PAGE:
Publications by authors named "Anastassia Rudneva"

2 Publications

  • Page 1 of 1

Rituximab and reduced-intensity chemotherapy in children and adolescents with mature B-cell lymphoma: interim results for 231 patients enrolled in the second Russian-Belorussian multicentre study B-NHL-2010M.

Br J Haematol 2019 08 9;186(3):477-483. Epub 2019 May 9.

Dmitri Rogachev National Research Centre for Paediatric Haematology, Oncology and Immunology, Moscow, Russian Federation.

The value of adding rituximab to chemotherapy in children with aggressive B-cell non-Hodgkin lymphoma (B-NHL) is still insufficiently studied. We enrolled 231 patients [mean age 9 years old (range 2-17); male:female ratio 3·4:1] with Burkitt (BL, 179 patients, 76·7%), diffuse large B-cell (32 patients, 14%), primary mediastinal B-cell (14 patients, 6%), and other (6 patients, 2·6%) B-cell lymphomas in a prospective study of immuno-chemotherapy. Stages were I-II in 32% and III-IV in 68% of the patients. Four doses of 375 mg/m rituximab were added to the Berlin-Frankfurt-Munster-NHL-90-like chemotherapy, with methotrexate being reduced or omitted in the first 2 induction blocks. The complete remission rate was 100% in limited-stage and 91·4% in advanced-stage patients. Five advanced-stage patients (2·2%) died in induction and 1 patient with stage 2 B-NHL died in remission; 11 patients in the high-risk group progressed on therapy (3 non-BL are alive after salvage) and 5 relapsed. Sixteen patients (9·7%) with advanced stage disease proceeded to transplant. With a median follow-up of 46 months, 98·5 ± 1% of patients with limited disease and 88·1 ± 2% (88·1% in Risk Group 3; 82·6% in Risk Group 4) in advanced stages are alive. This study confirmed that combined immunochemotherapy for B-lymphomas is highly effective in children, despite reducing the intensity of the induction blocks.
View Article and Find Full Text PDF

Download full-text PDF

Source Listing
August 2019

TPMT genetic variations in populations of the Russian Federation.

Pediatr Blood Cancer 2009 Feb;52(2):203-8

Federal Research Center for Pediatric Hematology, Oncology, and Immunology, Moscow, Russia.

Background: Polymorphisms that reduce the activity of thiopurine S-methyltransferase (TPMT) cause adverse reactions to conventional doses of thiopurines, routinely used for antileukemic and immunosuppressive treatment. There are more than 20 variant alleles of TPMT that cause decreased enzymatic activity. We studied the most common variant alleles of TPMT and their frequency distribution in a large cohort of multiracial residents in the Russian Federation and compared their frequencies in children with and without malignancy to determine whether TPMT gene abnormality is associated with hematologic malignancy.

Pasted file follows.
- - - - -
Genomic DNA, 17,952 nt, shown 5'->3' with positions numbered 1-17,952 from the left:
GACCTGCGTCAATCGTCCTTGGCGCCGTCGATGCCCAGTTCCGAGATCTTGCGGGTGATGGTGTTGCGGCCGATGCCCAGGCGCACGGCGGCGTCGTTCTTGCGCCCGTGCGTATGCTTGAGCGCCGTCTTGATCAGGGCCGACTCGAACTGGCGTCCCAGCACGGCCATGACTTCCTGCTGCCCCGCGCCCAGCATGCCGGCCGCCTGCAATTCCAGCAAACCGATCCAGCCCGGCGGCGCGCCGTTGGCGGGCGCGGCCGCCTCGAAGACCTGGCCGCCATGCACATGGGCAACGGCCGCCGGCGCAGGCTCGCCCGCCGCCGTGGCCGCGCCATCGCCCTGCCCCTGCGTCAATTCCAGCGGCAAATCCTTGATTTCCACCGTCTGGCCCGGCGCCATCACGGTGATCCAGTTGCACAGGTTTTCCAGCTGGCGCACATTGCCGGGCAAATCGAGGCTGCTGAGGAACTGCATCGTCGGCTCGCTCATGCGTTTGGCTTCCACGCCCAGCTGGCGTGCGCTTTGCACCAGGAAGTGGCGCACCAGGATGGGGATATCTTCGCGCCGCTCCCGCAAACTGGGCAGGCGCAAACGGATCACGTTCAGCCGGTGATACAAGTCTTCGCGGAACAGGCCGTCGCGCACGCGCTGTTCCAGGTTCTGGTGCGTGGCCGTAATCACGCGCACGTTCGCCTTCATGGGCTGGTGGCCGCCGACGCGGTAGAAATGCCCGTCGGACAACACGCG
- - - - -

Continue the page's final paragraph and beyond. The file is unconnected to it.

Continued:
Procedure: The TPMT biochip was used to detect 6 TPMT single nucleotide polymorphisms (SNPs) corresponding to 7 TPMT-deficiency alleles (TPMT*2, TPMT*3A, TPMT*3B, TPMT*3C, TPMT*3D, TPMT*7, and TPMT*8). We analyzed allele frequencies in the whole cohort, the childhood cancer group, and the non-cancer group. We also characterized disease features and outcome according to the presence of TPMT SNPs in children with acute lymphoblastic leukemia (ALL).

Results: Fifty-five (5.5%) study participants overall had heterozygous TPMT genotypes (1 variant and 1 wild-type allele): TPMT*1/*3A (n = 45; 4.5%), TPMT*1/*3C (n = 8; 0.8%), and TPMT*1/*2 (n = 2; 0.2%). TPMT SNPs were more frequent in children with hematologic malignancy than in other participants (7.5% vs. 4.0%, P = 0.02). We found no significant association between TPMT SNPs and ALL treatment outcome (median follow-up, 31.3 months).

Conclusions: TPMT*3A is the most prevalent variant allele in the Russian Federation. The estimated frequency of variant alleles in the study cohort (5.5%) was similar to that observed in the White populations in the U.S. and Eastern Europe.
View Article and Find Full Text PDF

Download full-text PDF

Source Listing
February 2009